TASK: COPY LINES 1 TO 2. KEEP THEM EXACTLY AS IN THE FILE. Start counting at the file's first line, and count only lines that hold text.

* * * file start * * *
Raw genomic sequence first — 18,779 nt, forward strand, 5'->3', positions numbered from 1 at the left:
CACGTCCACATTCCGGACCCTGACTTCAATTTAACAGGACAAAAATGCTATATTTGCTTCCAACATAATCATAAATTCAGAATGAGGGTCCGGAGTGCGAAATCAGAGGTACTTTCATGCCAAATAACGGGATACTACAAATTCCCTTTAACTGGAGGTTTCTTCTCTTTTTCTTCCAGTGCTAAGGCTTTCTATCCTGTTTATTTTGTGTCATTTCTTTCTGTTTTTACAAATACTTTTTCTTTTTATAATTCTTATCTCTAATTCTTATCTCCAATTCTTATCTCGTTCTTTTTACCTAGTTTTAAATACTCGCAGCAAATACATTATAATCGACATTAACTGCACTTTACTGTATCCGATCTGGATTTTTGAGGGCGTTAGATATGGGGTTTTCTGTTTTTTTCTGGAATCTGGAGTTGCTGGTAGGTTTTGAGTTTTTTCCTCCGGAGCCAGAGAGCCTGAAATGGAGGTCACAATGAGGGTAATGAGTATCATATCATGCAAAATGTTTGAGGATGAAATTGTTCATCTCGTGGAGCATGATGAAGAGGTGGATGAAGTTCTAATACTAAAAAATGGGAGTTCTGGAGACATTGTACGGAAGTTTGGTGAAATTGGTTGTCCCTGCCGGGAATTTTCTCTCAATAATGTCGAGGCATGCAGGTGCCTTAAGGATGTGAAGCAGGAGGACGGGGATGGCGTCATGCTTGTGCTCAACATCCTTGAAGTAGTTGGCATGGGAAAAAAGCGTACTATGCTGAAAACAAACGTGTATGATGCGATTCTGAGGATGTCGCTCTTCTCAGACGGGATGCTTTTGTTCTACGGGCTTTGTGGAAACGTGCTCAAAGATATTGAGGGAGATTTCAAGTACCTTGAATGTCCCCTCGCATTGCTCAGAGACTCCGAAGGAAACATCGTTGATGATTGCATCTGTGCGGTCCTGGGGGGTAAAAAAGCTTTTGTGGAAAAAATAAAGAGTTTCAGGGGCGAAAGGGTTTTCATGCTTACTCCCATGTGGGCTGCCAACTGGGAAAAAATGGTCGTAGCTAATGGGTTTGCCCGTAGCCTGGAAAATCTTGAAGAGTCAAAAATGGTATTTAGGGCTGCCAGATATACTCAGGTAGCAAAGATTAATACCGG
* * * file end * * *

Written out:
Raw genomic sequence first — 18,779 nt, forward strand, 5'->3', positions numbered from 1 at the left:
CACGTCCACATTCCGGACCCTGACTTCAATTTAACAGGACAAAAATGCTATATTTGCTTCCAACATAATCATAAATTCAGAATGAGGGTCCGGAGTGCGAAATCAGAGGTACTTTCATGCCAAATAACGGGATACTACAAATTCCCTTTAACTGGAGGTTTCTTCTCTTTTTCTTCCAGTGCTAAGGCTTTCTATCCTGTTTATTTTGTGTCATTTCTTTCTGTTTTTACAAATACTTTTTCTTTTTATAATTCTTATCTCTAATTCTTATCTCCAATTCTTATCTCGTTCTTTTTACCTAGTTTTAAATACTCGCAGCAAATACATTATAATCGACATTAACTGCACTTTACTGTATCCGATCTGGATTTTTGAGGGCGTTAGATATGGGGTTTTCTGTTTTTTTCTGGAATCTGGAGTTGCTGGTAGGTTTTGAGTTTTTTCCTCCGGAGCCAGAGAGCCTGAAATGGAGGTCACAATGAGGGTAATGAGTATCATATCATGCAAAATGTTTGAGGATGAAATTGTTCATCTCGTGGAGCATGATGAAGAGGTGGATGAAGTTCTAATACTAAAAAATGGGAGTTCTGGAGACATTGTACGGAAGTTTGGTGAAATTGGTTGTCCCTGCCGGGAATTTTCTCTCAATAATGTCGAGGCATGCAGGTGCCTTAAGGATGTGAAGCAGGAGGACGGGGATGGCGTCATGCTTGTGCTCAACATCCTTGAAGTAGTTGGCATGGGAAAAAAGCGTACTATGCTGAAAACAAACGTGTATGATGCGATTCTGAGGATGTCGCTCTTCTCAGACGGGATGCTTTTGTTCTACGGGCTTTGTGGAAACGTGCTCAAAGATATTGAGGGAGATTTCAAGTACCTTGAATGTCCCCTCGCATTGCTCAGAGACTCCGAAGGAAACATCGTTGATGATTGCATCTGTGCGGTCCTGGGGGGTAAAAAAGCTTTTGTGGAAAAAATAAAGAGTTTCAGGGGCGAAAGGGTTTTCATGCTTACTCCCATGTGGGCTGCCAACTGGGAAAAAATGGTCGTAGCTAATGGGTTTGCCCGTAGCCTGGAAAATCTTGAAGAGTCAAAAATGGTATTTAGGGCTGCCAGATATACTCAGGTAGCAAAGATTAATACCGG